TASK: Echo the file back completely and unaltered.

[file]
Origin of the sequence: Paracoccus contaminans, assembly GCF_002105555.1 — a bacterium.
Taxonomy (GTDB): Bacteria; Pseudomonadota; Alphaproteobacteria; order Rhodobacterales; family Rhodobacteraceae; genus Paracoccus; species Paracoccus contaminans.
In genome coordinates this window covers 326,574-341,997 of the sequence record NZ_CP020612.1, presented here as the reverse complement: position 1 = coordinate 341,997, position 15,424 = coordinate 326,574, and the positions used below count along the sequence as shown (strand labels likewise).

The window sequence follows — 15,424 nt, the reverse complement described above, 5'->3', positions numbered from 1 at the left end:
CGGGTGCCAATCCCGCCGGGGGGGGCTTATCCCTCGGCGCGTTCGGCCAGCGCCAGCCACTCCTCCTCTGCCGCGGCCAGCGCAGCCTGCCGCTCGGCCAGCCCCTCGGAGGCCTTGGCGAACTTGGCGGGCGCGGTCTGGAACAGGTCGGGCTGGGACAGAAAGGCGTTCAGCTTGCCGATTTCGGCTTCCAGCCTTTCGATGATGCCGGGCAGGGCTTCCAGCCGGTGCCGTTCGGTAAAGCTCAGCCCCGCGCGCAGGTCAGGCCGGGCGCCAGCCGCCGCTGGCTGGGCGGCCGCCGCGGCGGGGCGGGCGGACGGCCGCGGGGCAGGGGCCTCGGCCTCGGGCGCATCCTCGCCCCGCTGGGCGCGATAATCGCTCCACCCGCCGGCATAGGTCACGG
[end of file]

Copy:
Origin of the sequence: Paracoccus contaminans, assembly GCF_002105555.1 — a bacterium.
Taxonomy (GTDB): Bacteria; Pseudomonadota; Alphaproteobacteria; order Rhodobacterales; family Rhodobacteraceae; genus Paracoccus; species Paracoccus contaminans.
In genome coordinates this window covers 326,574-341,997 of the sequence record NZ_CP020612.1, presented here as the reverse complement: position 1 = coordinate 341,997, position 15,424 = coordinate 326,574, and the positions used below count along the sequence as shown (strand labels likewise).

The window sequence follows — 15,424 nt, the reverse complement described above, 5'->3', positions numbered from 1 at the left end:
CGGGTGCCAATCCCGCCGGGGGGGGCTTATCCCTCGGCGCGTTCGGCCAGCGCCAGCCACTCCTCCTCTGCCGCGGCCAGCGCAGCCTGCCGCTCGGCCAGCCCCTCGGAGGCCTTGGCGAACTTGGCGGGCGCGGTCTGGAACAGGTCGGGCTGGGACAGAAAGGCGTTCAGCTTGCCGATTTCGGCTTCCAGCCTTTCGATGATGCCGGGCAGGGCTTCCAGCCGGTGCCGTTCGGTAAAGCTCAGCCCCGCGCGCAGGTCAGGCCGGGCGCCAGCCGCCGCTGGCTGGGCGGCCGCCGCGGCGGGGCGGGCGGACGGCCGCGGGGCAGGGGCCTCGGCCTCGGGCGCATCCTCGCCCCGCTGGGCGCGATAATCGCTCCACCCGCCGGCATAGGTCACGG